Drauntz, if you can't open the page how are you reading what Karen said to you? How are you answering her? You have NOT been banned, at least not to my knowledge. If you were banned, the screen would directly say so when you tried to post. If you have a problem, it's not with me.

My email address is ron@piptalk.com and it has never been blocked.
Stephanos
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98 posted 06-06-2007 07:06 PM       View Profile for Stephanos   Email Stephanos   Edit/Delete Message      Find Poems   Click to visit Stephanos's Home Page   View IP for Stephanos

Ron:
quote:
I think you're underestimating the potential power of rationality, Stephen. Newton believed that if you knew the position and acceleration of every particle in existence, you could mathematically calculate the future. Rand lived in a similarly deterministic world, possessed of an intellect far sharper than most. Her conclusions weren't always right, but she apparently (who can know for sure?) never doubted them at all.


Admittedly, I don't hold much trust in the idea of autonomous reason, or reason-in-itself.  The existentialist philosophers cured me of that.  Just consider the things that Kirkegaard, Schopenhaur, Nietzsche have said about that very thing.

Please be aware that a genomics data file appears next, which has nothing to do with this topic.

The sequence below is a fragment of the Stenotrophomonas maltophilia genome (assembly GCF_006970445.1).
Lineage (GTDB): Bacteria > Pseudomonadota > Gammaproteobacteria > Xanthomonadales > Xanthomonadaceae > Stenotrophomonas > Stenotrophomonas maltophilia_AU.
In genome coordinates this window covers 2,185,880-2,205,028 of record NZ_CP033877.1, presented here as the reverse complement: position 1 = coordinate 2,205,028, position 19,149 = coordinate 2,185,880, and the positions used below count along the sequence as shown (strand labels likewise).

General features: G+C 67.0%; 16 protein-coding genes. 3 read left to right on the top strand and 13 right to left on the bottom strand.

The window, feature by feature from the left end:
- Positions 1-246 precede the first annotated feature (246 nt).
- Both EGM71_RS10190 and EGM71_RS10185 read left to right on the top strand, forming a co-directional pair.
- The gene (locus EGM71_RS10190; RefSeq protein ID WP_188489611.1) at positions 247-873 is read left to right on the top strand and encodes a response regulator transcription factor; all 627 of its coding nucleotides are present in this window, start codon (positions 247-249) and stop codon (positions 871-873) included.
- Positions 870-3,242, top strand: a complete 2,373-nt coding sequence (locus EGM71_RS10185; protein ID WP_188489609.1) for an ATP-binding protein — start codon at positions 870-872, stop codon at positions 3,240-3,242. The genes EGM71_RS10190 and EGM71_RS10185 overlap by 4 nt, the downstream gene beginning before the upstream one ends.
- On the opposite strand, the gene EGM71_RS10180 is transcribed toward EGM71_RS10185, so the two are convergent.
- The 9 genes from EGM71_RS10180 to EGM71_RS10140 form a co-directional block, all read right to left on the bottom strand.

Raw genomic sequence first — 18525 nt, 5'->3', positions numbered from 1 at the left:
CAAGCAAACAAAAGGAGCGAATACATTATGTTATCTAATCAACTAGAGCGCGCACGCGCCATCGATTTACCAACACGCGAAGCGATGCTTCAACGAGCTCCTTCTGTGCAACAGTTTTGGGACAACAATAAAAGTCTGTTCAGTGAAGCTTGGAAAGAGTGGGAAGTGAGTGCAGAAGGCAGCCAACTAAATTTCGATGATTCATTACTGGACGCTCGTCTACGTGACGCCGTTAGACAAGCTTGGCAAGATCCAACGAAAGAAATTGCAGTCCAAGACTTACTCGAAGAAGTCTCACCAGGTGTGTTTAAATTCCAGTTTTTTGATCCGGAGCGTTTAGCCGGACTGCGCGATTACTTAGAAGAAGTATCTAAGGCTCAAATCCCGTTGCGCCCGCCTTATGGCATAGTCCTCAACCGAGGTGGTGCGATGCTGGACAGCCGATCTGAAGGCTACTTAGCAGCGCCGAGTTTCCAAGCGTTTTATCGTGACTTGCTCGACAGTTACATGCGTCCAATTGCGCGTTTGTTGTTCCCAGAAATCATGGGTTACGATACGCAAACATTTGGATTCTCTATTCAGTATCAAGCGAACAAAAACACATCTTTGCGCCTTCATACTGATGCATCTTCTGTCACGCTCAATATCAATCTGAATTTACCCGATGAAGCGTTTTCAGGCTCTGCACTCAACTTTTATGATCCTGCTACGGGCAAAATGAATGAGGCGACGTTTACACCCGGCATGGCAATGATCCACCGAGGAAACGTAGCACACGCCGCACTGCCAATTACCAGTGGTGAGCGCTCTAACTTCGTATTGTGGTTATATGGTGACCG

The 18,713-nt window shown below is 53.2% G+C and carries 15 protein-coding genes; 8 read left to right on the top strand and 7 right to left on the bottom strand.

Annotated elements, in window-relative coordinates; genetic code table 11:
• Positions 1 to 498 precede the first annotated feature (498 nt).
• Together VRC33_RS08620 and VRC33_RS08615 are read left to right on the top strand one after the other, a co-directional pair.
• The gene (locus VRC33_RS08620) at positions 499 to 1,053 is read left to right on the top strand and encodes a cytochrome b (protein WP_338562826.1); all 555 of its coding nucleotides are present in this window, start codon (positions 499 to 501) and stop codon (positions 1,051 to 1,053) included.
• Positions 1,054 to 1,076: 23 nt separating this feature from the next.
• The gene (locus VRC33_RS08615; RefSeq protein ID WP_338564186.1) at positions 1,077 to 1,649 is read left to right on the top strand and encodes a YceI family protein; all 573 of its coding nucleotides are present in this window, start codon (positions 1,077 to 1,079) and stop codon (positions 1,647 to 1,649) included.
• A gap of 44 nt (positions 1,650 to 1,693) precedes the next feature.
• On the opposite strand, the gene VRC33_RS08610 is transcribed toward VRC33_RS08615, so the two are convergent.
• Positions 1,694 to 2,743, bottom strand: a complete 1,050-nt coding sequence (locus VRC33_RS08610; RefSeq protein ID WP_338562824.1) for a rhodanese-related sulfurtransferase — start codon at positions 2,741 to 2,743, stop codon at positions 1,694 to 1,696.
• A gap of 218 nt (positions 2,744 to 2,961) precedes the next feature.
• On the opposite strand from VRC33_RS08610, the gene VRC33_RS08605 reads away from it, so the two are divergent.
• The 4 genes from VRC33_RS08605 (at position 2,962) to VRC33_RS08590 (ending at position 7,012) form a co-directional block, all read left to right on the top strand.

But Ron, knowing my view of reason and intelligence (as an important thing, but contingent), you should realize that I'm not doubting Ayn Rand's intelligence, or her confidence.  Though I'm not claiming that she was all wrong (nor are egoists), I'll simply remind you that plenty of smart and confident people have been mistaken.  So an appeal to intelligence, isn't the only thing that matters in such a discussion as this.

quote:
I don't see a great deal of difference, Stephen, between interpreting what someone told you to do (and not always getting that right, either) and reasoning out for yourself what is the best course of action to follow. Both, I think, rest on a foundation of faith.


Faith is still no in-itself-virtue.  The object of faith is still the issue.  Faith (in something) is simply a given.  But also, I wonder how faith in God is justified in your own mind if you see "no great deal of difference", between going it on your own, and trusting God.  Unless I've misunderstood you.    

quote:
I certainly don't have a problem with arguing the existence of God. Shoot, I do it all the time. What I don't do, what I believe is ultimately futile, is argue that God is the ONLY thing that exists and that God's existence can be proven by disproving all other alternatives.